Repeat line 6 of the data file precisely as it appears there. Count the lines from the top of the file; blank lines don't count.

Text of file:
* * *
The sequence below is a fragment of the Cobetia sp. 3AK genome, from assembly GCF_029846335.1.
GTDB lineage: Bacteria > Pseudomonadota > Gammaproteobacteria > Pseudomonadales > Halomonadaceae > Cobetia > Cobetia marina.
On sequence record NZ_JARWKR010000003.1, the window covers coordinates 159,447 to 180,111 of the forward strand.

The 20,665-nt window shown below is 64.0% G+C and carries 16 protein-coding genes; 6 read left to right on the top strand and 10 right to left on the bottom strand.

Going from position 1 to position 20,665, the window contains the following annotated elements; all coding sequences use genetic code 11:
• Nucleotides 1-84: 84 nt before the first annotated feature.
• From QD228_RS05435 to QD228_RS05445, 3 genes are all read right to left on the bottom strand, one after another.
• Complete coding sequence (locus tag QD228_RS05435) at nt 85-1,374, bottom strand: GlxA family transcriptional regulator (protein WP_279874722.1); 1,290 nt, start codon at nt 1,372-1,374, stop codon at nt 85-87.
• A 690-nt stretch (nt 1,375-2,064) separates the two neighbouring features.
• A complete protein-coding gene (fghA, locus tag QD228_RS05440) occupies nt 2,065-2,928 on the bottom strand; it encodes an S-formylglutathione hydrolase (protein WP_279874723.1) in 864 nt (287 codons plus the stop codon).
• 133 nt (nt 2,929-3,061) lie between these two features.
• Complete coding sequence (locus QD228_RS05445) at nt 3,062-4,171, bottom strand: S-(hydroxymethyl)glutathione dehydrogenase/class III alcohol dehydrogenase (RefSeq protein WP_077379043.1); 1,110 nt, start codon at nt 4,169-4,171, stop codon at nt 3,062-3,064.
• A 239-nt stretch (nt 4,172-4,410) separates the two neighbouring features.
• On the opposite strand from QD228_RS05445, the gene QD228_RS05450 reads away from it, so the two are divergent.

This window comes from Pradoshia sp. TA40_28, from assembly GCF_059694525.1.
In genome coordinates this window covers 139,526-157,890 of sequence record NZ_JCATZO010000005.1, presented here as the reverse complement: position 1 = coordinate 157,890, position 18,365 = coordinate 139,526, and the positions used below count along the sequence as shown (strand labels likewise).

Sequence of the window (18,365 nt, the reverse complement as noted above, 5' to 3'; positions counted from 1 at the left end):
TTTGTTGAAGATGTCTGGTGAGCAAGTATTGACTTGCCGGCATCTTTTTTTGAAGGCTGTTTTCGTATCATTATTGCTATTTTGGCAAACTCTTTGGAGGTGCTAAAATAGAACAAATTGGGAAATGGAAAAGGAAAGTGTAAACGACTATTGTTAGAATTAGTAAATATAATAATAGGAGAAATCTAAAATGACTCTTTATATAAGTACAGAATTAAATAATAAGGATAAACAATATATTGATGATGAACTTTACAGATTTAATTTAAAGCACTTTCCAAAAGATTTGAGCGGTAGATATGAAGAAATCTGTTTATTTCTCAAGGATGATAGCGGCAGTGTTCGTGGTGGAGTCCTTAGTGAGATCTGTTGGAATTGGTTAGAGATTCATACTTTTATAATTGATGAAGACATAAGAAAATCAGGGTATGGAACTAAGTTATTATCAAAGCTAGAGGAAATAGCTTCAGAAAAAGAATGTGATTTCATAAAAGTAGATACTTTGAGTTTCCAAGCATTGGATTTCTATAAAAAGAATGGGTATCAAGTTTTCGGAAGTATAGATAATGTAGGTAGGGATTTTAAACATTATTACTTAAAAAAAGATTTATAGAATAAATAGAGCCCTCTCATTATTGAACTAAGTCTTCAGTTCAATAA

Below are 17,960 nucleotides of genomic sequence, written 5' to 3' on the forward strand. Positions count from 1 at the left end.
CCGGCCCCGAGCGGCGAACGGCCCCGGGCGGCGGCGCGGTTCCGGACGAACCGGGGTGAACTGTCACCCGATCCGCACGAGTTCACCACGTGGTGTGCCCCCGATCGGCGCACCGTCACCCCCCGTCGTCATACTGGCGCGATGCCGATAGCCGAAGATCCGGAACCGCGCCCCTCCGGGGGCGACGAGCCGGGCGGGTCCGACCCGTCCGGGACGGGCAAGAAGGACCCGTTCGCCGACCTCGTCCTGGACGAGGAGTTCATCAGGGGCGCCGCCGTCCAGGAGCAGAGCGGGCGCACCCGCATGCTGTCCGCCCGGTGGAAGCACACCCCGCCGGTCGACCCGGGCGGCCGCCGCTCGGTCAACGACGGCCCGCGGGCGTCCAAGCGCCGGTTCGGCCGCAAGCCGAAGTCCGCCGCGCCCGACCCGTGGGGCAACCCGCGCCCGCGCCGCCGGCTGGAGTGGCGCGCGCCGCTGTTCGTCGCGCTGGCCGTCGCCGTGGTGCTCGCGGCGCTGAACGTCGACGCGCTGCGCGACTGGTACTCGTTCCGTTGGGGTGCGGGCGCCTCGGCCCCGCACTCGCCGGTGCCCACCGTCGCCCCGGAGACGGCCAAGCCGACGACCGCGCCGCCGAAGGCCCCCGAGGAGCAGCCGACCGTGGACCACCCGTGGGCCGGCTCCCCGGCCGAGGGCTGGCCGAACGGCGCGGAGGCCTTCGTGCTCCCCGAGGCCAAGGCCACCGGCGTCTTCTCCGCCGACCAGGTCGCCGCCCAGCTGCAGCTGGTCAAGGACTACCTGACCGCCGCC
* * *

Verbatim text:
• Nucleotides 1-84: 84 nt before the first annotated feature.